Original post on EurekAlert by AAAS.
Korea recently witnessed a significant meeting aimed at fostering a strong and sustainable biochar market. The unique meeting involved the Korean Ministry of Agriculture, Food and Rural Affairs (MAFRA), featuring an esteemed assembly of international university experts and Corporations.
Deputy Minister Mr. Beom Su Park spoke about how MAFRA identifies biochar as an ideal technology for achieving carbon neutrality in Korea. Under the government action plan, MAFRA has been conducting research in collaboration with research institutes and industries concerning the sustainable biochar market, especially in converting livestock manure into biochar. MAFRA also implements finance and policy-based actions to create infrastructure for a sustainable livestock manure-based biochar market. MAFRA plans to provide subsidies for facility installation, livestock manure treatment, and voluntary greenhouse gas (GHG) reduction projects (10 USD per 1 ton of GHG). The amendment of the Livestock Manure Act to define and set standards for biochar is also in the pipeline.
Biochar is crucial in the carbon removal portfolio of several big companies. Thus, even during the meeting, professionals shared their perspectives on best practices for good quality biochar and future actions towards its commercialization led by Prof. Yong Sik Ok, the Chair and the Program Director of the APRU SWM. APRU SWM is a pioneering endeavor devoted to advancing sustainable waste management practices. It achieves this through synergistic research endeavors, interdisciplinary partnerships, and the dissemination of knowledge. APRU SWM fosters collaboration between academia, industry, and government to tackle urgent waste challenges. APRU SWM also drives positive change and sustainable growth through a holistic approach and strong leadership in Asia-Pacific and worldwide.
The distinguished participants of the meeting included Prof. Scott Chang from the University of Alberta, Canada; Prof. Ondrej Masek from the University of Edinburgh, UK; Prof. Stephen Joseph from the University of New South Wales, Australia; Prof. Lukas Van Zwieten from New South Wales Department of Primary Industries, Australia; Prof. Daniel Alessi from the University of Alberta, Canada; Prof. Shinjiro Sato from Soka University, Japan; and Dr. Janelle Jung from Gardens by the Bay in Singapore. This event also saw active involvement from key representatives of Korean corporations, including CJ CheilJedang, Shinsegae Food, Nongwoo Bio, Wonjin Group, and Platform Partners.
The proceedings of the meeting were overseen by Prof. Yong Sik Ok, a distinguished Highly Cited Researcher and full professor at Korea University, serving as the chair and program director of the Association of Pacific Rim Universities Sustainable Waste Management Program (APRU SWM) concurrently as the president of the International Environmental, Social, and Governance (ESG) Association (IESGA). Accompanying him was Prof. Jay Hyuk Rhee, director of the Korea University ESG Research Institute and also the president of IESGA.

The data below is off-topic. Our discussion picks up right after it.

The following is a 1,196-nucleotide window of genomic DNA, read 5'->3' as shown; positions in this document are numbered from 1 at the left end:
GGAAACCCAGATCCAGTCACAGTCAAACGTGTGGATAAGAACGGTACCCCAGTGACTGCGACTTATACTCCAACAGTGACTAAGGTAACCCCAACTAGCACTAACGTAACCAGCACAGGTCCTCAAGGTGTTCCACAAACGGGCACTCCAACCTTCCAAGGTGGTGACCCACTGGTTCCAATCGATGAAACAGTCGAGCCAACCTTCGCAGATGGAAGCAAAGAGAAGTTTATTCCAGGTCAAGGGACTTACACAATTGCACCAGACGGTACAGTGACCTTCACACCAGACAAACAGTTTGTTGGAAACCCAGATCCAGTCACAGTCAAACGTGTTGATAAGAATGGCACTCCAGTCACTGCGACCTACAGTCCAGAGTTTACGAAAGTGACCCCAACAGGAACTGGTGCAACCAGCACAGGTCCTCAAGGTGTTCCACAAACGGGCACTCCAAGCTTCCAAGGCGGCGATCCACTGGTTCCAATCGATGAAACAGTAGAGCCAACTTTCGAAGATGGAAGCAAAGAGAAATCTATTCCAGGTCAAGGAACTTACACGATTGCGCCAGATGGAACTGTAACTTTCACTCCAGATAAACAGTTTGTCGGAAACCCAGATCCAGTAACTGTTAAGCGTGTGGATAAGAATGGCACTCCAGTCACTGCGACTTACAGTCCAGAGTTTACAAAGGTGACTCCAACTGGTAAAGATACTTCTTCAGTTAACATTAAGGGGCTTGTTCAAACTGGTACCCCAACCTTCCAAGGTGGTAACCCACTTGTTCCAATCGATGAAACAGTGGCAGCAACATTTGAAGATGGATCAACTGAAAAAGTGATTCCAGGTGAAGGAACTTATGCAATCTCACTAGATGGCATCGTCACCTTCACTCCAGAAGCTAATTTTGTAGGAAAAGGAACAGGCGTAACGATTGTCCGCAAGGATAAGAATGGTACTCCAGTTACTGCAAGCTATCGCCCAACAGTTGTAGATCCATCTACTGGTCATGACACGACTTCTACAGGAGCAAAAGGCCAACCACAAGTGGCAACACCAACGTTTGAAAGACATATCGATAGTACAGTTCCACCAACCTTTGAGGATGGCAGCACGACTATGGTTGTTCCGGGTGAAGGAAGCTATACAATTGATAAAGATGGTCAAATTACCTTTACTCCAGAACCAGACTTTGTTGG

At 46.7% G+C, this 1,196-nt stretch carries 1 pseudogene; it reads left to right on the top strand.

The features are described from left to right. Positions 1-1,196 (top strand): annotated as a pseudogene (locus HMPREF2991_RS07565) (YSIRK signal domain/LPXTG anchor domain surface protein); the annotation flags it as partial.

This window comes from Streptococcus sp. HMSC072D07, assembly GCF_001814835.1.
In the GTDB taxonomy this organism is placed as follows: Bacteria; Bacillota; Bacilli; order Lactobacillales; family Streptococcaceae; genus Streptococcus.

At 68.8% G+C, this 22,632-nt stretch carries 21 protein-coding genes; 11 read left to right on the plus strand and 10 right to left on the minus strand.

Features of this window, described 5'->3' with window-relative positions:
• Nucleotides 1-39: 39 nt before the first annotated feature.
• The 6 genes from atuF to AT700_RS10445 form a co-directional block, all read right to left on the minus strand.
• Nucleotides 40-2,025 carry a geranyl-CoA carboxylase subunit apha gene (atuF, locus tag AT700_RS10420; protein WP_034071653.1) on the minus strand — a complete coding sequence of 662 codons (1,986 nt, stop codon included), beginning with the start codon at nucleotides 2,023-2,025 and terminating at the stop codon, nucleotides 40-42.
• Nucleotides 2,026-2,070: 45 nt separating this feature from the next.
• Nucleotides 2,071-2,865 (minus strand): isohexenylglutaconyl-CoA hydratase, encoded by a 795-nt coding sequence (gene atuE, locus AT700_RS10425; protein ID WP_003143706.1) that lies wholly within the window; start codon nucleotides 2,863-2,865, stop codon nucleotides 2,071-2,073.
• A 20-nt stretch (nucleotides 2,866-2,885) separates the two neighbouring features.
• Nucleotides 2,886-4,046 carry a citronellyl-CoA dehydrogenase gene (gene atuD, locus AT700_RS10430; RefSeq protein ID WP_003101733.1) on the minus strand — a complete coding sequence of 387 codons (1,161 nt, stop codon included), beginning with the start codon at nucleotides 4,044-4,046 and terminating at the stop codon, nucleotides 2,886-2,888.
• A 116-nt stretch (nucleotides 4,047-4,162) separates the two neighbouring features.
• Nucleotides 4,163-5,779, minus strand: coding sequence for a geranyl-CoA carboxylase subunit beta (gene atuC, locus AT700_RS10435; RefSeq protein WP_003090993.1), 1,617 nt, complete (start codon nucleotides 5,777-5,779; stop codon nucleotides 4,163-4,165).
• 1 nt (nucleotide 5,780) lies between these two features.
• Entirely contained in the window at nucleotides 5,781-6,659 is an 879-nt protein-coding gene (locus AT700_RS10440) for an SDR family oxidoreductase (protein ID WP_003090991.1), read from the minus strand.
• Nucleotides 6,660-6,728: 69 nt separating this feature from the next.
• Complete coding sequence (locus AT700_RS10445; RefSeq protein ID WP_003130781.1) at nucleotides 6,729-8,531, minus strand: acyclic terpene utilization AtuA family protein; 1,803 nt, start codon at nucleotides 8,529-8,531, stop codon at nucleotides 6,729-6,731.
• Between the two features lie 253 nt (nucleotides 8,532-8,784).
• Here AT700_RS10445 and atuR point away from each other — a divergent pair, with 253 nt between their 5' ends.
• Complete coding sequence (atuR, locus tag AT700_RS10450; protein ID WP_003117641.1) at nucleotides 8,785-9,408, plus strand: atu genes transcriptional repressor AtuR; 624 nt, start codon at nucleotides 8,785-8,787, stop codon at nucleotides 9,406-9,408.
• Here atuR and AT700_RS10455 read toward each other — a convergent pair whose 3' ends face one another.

Nonetheless, Dr. Kevin Kung, the co-founder of the Canada-based start-up company Takachar and a prize winner from the XPrize Foundation and Musk Foundation, highlighted the importance of the size of the biochar production plant. According to Prof. Rhee, an expert in the field of Business Administration, integrating ESG principles with business strategies through biochar technology creates a potent synergy for sustainability.
The meeting highlighted how businesses adopting biochar showcase environmental responsibility by enhancing environmental health and carbon capture. Such an approach fosters social well-being through reduced ecological impact while adhering to governance standards. Biochar integration cultivates a holistic ESG-driven path, benefiting both the environment and communities. Prof. Daniel Alessi from the University of Alberta, Canada, appreciated Korea’s efforts regarding biochar; he noted, “Korea is the first nation to develop a national plan for converting animal manure into biochar and creating a commercial biochar market.”
Many experts also discussed the need for exploring other possible environmental applications of biochar besides using it in soils as an organic amendment. Amasha Withana, the secretary of the APRU SWM program at the meeting, said, “The collaboration between industries and academic institutes and receiving financial support from the government is mandatory to create a sustainable biochar market.”
Finally, the meeting highlighted that developing biochar standards will require multistakeholder participation from the government, private industries, academic institutes, biochar producers, raw material suppliers, and the primary consumers of biochar. To this end, MAFRA emphasized that they will collaborate with international governments, academic institutions, and industries to produce scientific research on biochar applications, develop breakthrough technologies for biochar production with minimum environmental damage, and receive continuous feedback on new and ongoing biochar projects for creating a sustainable biochar market across Korea.